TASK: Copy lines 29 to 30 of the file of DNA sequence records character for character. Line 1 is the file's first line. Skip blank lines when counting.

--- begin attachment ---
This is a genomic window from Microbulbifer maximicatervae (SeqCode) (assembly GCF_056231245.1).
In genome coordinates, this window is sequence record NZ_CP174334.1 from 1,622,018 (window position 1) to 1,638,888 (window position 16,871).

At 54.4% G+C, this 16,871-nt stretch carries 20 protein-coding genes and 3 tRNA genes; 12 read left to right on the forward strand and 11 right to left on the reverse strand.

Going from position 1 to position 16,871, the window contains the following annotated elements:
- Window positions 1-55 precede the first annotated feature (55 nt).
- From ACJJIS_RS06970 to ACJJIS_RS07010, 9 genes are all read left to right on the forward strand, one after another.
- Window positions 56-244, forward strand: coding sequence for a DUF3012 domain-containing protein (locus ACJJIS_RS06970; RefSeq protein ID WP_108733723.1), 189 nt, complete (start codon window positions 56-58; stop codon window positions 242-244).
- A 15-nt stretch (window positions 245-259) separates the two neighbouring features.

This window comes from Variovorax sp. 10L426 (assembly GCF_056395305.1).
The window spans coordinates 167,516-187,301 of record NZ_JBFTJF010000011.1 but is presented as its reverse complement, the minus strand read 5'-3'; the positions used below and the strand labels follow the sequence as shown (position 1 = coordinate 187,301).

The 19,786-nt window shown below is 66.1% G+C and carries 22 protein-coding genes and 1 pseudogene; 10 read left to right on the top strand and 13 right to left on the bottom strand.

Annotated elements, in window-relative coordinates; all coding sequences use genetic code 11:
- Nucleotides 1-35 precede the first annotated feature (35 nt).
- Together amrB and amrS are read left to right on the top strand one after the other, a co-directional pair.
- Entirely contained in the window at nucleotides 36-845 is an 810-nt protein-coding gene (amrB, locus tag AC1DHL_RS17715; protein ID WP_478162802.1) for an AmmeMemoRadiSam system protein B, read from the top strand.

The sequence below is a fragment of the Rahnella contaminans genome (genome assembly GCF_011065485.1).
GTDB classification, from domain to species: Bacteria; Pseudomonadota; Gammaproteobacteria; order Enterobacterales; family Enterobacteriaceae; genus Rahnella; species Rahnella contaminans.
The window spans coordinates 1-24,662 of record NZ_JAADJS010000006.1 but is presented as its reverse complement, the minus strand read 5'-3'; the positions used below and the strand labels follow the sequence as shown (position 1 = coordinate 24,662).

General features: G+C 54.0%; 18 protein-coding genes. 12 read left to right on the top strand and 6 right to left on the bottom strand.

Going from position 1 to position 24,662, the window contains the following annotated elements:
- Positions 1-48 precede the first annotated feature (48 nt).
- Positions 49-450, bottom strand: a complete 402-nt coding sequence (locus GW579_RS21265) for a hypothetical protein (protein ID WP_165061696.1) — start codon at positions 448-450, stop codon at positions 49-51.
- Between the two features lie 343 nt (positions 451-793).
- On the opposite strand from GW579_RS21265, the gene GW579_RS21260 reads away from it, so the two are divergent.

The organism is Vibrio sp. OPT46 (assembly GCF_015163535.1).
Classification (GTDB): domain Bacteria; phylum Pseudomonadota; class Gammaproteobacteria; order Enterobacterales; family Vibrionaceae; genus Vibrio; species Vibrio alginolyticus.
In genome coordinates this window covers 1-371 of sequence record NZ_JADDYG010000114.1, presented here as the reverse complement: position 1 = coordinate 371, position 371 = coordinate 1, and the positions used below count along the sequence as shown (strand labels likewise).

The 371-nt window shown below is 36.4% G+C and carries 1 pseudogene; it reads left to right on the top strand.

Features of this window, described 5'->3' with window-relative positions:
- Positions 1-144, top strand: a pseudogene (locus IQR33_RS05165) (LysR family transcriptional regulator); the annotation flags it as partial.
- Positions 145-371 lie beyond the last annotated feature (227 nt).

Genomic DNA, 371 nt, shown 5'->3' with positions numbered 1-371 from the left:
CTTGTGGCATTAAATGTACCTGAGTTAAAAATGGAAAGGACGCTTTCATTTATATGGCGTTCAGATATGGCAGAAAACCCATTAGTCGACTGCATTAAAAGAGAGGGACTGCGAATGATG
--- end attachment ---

Features of this window, described 5'->3' with window-relative positions:
- Positions 1-144, top strand: a pseudogene (locus IQR33_RS05165) (LysR family transcriptional regulator); the annotation flags it as partial.